Wednesday, December 06, 2006

PAM is Fat

The Nutrition Facts label on PAM's rear leads one to believe that PAM® is fat-free. (Note PAM's frontal solicitation also.)
Click for larger.

No fat, no calories, no protein or carbs, no nothing. Nothing, that is, if you can pull off the feat of spraying for no more than 1/3 of a second, the listed serving size. Even then you'll end up depositing about 0.27g of PAM, which is, for all intents and purposes, pure fat, onto your cooking surface. That 1/3 second spray contains about 2.4 calories, not zero - the same amount of calories found in 0.27g of any oil. If your action of depressing and releasing PAM's nozzle lasts for a more practical 1 second, you'll lay on about 7 calories, mostly from fat. If you're singing a Christmas jingle while spraying your cookie sheets, you might inadvertently spray several grams of additional fat. Of course, given the 184g of fat in the cookie dough's 1/2 lb butter (2 sticks), it's an iota.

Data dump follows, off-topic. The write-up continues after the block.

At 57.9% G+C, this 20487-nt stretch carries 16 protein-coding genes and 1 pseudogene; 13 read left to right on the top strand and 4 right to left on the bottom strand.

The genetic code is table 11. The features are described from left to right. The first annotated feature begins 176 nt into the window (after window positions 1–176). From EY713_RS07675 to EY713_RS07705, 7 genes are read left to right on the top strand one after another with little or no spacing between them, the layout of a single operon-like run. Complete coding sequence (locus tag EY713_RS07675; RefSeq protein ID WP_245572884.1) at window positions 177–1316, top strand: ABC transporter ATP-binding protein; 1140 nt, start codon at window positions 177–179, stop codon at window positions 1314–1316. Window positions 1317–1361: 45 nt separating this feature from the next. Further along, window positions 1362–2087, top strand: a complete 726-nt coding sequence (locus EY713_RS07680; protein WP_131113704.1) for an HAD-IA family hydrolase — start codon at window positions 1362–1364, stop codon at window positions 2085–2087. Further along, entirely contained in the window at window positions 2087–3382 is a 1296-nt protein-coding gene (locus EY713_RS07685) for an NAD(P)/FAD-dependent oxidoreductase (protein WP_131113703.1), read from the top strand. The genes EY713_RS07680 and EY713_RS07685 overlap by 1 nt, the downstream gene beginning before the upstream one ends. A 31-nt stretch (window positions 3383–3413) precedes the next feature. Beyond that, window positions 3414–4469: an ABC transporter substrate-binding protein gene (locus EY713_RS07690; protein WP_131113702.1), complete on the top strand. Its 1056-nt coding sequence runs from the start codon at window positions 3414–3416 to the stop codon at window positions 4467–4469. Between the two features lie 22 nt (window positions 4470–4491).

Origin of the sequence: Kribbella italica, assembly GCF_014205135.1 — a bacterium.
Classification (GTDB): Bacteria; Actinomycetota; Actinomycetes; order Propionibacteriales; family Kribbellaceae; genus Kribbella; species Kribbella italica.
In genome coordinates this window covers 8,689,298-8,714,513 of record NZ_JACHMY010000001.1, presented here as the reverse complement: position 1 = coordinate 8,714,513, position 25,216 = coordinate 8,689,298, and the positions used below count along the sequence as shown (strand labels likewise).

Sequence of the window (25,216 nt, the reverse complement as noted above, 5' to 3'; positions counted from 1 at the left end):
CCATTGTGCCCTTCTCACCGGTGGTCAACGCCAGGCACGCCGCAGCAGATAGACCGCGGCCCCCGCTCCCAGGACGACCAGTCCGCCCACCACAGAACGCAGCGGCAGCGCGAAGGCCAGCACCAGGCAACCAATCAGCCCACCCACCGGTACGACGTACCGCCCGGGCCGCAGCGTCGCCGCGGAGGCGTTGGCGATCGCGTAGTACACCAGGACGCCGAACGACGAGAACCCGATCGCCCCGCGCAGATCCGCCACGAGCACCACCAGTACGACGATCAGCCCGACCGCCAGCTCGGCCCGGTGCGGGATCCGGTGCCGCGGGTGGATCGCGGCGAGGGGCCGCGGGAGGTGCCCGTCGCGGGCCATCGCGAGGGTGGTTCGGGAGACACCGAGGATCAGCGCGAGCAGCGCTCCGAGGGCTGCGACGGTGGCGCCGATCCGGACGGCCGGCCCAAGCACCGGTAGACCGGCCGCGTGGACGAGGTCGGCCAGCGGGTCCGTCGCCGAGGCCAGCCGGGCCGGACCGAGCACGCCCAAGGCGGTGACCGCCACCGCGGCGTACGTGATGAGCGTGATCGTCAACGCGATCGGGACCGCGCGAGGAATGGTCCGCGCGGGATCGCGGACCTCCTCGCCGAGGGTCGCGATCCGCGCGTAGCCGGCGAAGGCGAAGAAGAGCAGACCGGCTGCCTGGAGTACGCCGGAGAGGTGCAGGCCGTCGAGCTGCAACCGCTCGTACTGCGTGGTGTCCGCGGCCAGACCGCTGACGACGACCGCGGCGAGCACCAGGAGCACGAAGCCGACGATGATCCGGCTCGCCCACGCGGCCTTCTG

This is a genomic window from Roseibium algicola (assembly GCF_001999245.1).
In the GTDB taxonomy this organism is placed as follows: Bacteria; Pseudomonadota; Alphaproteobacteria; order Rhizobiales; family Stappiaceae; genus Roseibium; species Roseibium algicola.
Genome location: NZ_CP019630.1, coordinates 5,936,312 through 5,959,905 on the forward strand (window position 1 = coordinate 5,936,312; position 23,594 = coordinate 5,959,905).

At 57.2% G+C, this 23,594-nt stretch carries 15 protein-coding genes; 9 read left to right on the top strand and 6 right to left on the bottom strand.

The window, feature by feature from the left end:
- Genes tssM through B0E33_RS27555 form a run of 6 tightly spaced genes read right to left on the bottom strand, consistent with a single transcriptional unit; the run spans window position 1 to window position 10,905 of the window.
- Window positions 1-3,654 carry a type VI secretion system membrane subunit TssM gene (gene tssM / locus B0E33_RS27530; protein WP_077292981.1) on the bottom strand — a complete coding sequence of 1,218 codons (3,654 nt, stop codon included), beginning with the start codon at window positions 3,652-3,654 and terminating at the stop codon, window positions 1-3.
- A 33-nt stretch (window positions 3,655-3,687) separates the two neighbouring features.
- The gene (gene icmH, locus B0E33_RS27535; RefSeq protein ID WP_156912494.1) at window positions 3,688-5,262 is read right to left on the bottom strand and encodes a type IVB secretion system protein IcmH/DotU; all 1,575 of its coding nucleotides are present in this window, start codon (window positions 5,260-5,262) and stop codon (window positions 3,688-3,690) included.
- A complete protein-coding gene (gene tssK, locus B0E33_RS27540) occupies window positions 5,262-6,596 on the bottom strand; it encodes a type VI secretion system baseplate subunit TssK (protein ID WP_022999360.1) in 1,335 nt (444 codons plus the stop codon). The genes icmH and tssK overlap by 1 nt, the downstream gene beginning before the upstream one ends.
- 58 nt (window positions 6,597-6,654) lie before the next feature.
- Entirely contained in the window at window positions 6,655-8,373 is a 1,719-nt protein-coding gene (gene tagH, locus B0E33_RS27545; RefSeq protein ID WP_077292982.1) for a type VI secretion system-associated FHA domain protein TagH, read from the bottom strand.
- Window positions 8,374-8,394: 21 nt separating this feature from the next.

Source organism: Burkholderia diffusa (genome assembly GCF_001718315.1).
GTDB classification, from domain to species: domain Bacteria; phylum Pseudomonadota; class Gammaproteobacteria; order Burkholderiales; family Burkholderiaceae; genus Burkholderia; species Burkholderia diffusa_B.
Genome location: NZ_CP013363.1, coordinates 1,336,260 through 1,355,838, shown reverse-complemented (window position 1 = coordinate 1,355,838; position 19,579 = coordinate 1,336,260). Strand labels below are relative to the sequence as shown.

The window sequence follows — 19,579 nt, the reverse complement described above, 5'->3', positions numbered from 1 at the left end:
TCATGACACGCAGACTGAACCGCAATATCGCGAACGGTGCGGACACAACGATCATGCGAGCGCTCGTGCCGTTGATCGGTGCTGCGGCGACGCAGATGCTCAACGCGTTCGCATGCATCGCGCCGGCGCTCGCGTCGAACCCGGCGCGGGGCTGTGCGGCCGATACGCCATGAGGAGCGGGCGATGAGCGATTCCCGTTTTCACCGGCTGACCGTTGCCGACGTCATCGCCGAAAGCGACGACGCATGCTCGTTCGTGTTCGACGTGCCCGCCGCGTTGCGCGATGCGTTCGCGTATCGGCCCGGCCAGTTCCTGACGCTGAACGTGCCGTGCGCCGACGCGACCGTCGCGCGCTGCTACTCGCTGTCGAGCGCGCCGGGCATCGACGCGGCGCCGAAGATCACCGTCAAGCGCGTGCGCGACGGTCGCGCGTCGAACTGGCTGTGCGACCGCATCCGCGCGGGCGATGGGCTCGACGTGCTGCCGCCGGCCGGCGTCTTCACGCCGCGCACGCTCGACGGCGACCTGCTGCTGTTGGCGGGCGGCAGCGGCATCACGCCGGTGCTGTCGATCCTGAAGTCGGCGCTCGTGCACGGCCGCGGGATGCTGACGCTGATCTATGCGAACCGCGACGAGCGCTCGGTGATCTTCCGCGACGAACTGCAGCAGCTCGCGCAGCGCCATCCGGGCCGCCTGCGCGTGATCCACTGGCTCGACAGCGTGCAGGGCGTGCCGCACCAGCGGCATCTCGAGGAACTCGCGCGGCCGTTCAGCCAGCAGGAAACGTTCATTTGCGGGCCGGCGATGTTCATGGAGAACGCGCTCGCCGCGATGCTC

Why am I saying this? Three reasons:
  1. PAM is fat. It's a superlative achievement of marketing that a product made from fat can be advertised to appear fat-free.

  2. If you're going to use fat, why not smear a little extra virgin olive oil, tasty almond oil, or rancid-free peanut oil onto your pans, potatoes, and pasta? Why not ditch the grain alcohol and propellant?

  3. I'm curious to know how many people can count to 0.33 seconds.

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